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  • Creator's Apathy: The production staffs of Bubsy II and Fractured Furry Tales have openly admitted that they hated working on the games and did not care about their quality. They reportedly disliked the title character so much that they strung up Bubsy dolls from the office ceiling as if they were executing them and sarcastically repeated Bubsy's one liners to annoy each other. This probably explains why the two sequels weren't as good...
  • Creator Backlash:
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    • Original creator Michael Berlyn hated Bubsy II, which he didn't have any involvement in.
    • He's also disappointed with how Bubsy 3D turned out, mainly because of a rushed development cycle and how they initially wanted to give the game a much more complex design.
    • Berlyn, as well as the rest of Accolade, hated the animated pilot as much as everyone else, claiming that they were all cringing the first time they watched it.
  • Cross-Dressing Voices: Lani Minella voiced Bubsy in Bubsy 3D.
  • Doing It for the Art: Michael Berlyn wanted to break away from the story based games and text adventures he was known for at the time and make a Sonic style platformer. His producer at Accolade originally refused but eventually decided to greenlight the project if Berlyn wrote a analysis on why Sonic the Hedgehog was a great game. Berlyn played the first Sonic game for ten hours a day for research and his producer accepted the resulting analysis.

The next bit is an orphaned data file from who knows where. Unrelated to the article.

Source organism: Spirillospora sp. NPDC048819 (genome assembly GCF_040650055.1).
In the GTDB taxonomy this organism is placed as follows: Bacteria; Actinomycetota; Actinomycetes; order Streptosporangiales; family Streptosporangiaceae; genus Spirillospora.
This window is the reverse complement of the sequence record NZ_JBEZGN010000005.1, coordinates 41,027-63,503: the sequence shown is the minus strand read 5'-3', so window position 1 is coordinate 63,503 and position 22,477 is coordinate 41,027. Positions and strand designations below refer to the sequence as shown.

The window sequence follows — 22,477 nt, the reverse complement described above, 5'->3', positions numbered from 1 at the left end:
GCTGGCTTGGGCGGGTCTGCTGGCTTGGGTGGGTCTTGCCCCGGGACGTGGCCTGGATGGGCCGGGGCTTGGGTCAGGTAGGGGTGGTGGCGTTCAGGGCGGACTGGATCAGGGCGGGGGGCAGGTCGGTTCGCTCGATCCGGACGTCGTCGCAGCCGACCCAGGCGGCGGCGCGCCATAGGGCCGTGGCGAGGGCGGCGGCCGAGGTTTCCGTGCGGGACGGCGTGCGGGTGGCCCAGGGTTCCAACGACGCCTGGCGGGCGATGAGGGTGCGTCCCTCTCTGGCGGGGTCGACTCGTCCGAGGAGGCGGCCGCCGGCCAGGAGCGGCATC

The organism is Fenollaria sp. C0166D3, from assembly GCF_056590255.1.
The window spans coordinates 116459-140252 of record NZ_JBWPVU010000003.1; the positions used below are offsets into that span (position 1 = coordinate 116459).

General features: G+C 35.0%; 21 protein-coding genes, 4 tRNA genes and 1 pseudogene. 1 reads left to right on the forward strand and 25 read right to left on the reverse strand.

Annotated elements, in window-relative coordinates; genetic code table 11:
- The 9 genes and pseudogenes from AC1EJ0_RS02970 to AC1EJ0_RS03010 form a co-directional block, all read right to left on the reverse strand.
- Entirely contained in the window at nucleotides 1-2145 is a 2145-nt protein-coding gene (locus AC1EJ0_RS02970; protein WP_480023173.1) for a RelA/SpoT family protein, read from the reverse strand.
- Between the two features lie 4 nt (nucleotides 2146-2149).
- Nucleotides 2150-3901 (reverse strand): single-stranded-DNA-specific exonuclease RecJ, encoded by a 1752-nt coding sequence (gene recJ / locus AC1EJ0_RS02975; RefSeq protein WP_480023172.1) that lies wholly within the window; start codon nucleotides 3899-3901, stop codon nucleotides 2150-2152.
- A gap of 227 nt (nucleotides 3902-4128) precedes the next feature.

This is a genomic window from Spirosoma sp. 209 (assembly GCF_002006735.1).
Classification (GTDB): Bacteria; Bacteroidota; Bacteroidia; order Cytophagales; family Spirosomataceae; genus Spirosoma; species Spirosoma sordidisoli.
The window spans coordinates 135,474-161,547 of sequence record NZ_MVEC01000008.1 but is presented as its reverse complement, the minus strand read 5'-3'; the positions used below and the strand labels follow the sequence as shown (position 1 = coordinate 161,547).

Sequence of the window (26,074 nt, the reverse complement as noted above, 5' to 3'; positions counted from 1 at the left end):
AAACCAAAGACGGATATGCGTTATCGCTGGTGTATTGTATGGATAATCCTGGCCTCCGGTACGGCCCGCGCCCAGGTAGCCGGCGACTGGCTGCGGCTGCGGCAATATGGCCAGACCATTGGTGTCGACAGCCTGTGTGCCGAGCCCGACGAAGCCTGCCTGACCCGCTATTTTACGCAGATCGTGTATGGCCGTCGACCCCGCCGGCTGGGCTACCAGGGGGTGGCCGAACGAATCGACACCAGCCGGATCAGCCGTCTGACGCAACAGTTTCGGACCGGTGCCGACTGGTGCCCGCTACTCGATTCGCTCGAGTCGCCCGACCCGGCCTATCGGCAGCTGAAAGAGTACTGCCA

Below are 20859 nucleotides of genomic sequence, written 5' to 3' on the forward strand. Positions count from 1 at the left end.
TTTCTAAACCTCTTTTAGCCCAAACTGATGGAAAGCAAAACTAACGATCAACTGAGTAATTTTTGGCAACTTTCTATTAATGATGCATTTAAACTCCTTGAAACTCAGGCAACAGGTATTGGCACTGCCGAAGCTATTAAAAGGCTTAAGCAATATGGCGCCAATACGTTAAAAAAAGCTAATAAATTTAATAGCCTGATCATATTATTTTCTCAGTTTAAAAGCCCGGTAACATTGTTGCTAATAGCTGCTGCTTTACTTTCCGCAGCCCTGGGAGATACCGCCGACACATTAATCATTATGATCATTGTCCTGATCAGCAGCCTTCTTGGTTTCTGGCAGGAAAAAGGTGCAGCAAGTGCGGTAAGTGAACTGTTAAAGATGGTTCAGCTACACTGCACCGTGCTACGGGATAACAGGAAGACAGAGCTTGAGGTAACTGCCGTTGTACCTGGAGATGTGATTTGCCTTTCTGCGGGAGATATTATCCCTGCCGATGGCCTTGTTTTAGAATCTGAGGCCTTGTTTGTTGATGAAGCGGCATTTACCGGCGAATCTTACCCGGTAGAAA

• Dueling Games: The 3D games had the constant misfortune of competing against much better-received platformers:
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    • Michael Berlyn and Accolade were unaware that Super Mario 64 and Crash Bandicoot were being developed at the same time as their Bubsy 3D and believed that they were going to be the first with a fully 3D platform game. Both Accolade and Nintendo showed off their games at E3 1996; upon seeing Super Mario 64, Berlyn realized Bubsy 3D could never compete against it as it was and wanted to start over, but Accolade couldn't afford it and had to release the game as-is to try and recoup development costs. Predictably, it lost against it and Crash Bandicoot (both released before Bubsy 3D) and killed the franchise for the next two decades.
    • The Woolies Strike Back was released against Super Mario Odyssey, which came out a few days before, and Sonic Forces, which released a week after. While getting substantially better reviews than 3D, critical reactions to the new game were still mostly negative and it was overshadowed by the Mario and Sonic releases.
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  • Franchise Killer: While never a particularly acclaimed series, Bubsy 3D proved to be the killing blow for the video games, banishing Sonic's primary copycat from the mainstream for years to come.
  • Genre-Killer: The huge subgenre of "anthropomorphic Mascot with Attitude runs around Sugar Bowl setting" platformers pretty much died off — though they'd been dwindling for some years — dooming James Pond, Jazz Jackrabbit, Plok, Superfrog, Zool and others to obscurity. Only Sonic the Hedgehognote  and Raymannote  survived and Bubsy managed to return in a new official game of his series 21 years later... which also got negative reviews and was overshadowed by concurrent Mario and Sonic releases, though it wasn't enough to keep Bubsy from getting another game only two years later.
  • He Also Did: Hard as it is to believe, the development studio behind the Syphon Filter series and Uncharted: Golden Abyss actually had their start with Bubsy 3D. Soon after the release of Bubsy 3D, Sony bought out developer Eidetic and, a few years after that, renamed them Sony Bend.